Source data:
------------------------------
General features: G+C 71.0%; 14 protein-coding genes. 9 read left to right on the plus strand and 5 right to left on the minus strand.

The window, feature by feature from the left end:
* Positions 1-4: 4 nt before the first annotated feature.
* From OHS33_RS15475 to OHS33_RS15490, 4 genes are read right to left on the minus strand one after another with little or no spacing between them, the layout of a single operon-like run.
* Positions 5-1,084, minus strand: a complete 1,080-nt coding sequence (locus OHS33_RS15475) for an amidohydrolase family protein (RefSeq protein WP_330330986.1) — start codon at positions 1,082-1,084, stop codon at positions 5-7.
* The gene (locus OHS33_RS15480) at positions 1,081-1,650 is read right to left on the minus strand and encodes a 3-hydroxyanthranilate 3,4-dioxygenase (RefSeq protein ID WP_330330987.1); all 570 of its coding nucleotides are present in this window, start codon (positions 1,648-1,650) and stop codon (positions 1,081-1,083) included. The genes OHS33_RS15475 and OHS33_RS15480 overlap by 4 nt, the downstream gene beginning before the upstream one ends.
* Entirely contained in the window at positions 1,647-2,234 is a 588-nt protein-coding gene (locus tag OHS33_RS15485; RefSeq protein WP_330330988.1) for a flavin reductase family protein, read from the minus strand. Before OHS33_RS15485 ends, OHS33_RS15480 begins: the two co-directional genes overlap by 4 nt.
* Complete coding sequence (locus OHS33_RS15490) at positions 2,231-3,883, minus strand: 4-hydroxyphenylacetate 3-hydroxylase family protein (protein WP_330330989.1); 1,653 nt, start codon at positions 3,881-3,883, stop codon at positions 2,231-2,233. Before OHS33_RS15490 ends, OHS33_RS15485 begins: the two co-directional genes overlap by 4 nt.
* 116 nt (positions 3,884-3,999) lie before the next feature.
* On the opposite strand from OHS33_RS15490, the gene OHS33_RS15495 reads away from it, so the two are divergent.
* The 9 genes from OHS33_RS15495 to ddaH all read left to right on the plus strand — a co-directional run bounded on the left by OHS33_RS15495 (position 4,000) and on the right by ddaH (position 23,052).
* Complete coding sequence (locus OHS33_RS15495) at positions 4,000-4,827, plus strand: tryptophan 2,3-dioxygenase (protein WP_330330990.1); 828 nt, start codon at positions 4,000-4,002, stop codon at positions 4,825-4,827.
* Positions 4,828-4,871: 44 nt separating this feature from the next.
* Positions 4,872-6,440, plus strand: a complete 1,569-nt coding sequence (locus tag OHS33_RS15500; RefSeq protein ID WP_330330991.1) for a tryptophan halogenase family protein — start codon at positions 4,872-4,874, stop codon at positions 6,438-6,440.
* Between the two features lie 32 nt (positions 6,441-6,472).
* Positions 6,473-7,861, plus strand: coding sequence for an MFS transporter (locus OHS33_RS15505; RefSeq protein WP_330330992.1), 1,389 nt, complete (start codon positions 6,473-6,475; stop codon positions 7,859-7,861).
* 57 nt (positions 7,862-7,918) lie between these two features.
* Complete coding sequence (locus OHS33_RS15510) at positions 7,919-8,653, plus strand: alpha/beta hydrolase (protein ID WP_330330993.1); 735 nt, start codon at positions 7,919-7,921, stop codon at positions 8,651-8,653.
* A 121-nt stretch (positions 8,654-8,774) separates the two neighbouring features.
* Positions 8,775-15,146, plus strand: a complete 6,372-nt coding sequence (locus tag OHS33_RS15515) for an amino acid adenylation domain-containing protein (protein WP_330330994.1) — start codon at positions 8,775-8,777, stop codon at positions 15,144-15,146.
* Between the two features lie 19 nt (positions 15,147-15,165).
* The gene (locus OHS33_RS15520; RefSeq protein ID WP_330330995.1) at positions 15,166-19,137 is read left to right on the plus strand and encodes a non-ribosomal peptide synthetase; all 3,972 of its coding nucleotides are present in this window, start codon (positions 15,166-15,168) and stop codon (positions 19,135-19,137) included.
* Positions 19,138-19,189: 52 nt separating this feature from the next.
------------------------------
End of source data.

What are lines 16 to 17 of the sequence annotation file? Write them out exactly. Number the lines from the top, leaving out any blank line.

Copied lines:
* Positions 6,473-7,861, plus strand: coding sequence for an MFS transporter (locus OHS33_RS15505; RefSeq protein WP_330330992.1), 1,389 nt, complete (start codon positions 6,473-6,475; stop codon positions 7,859-7,861).
* 57 nt (positions 7,862-7,918) lie between these two features.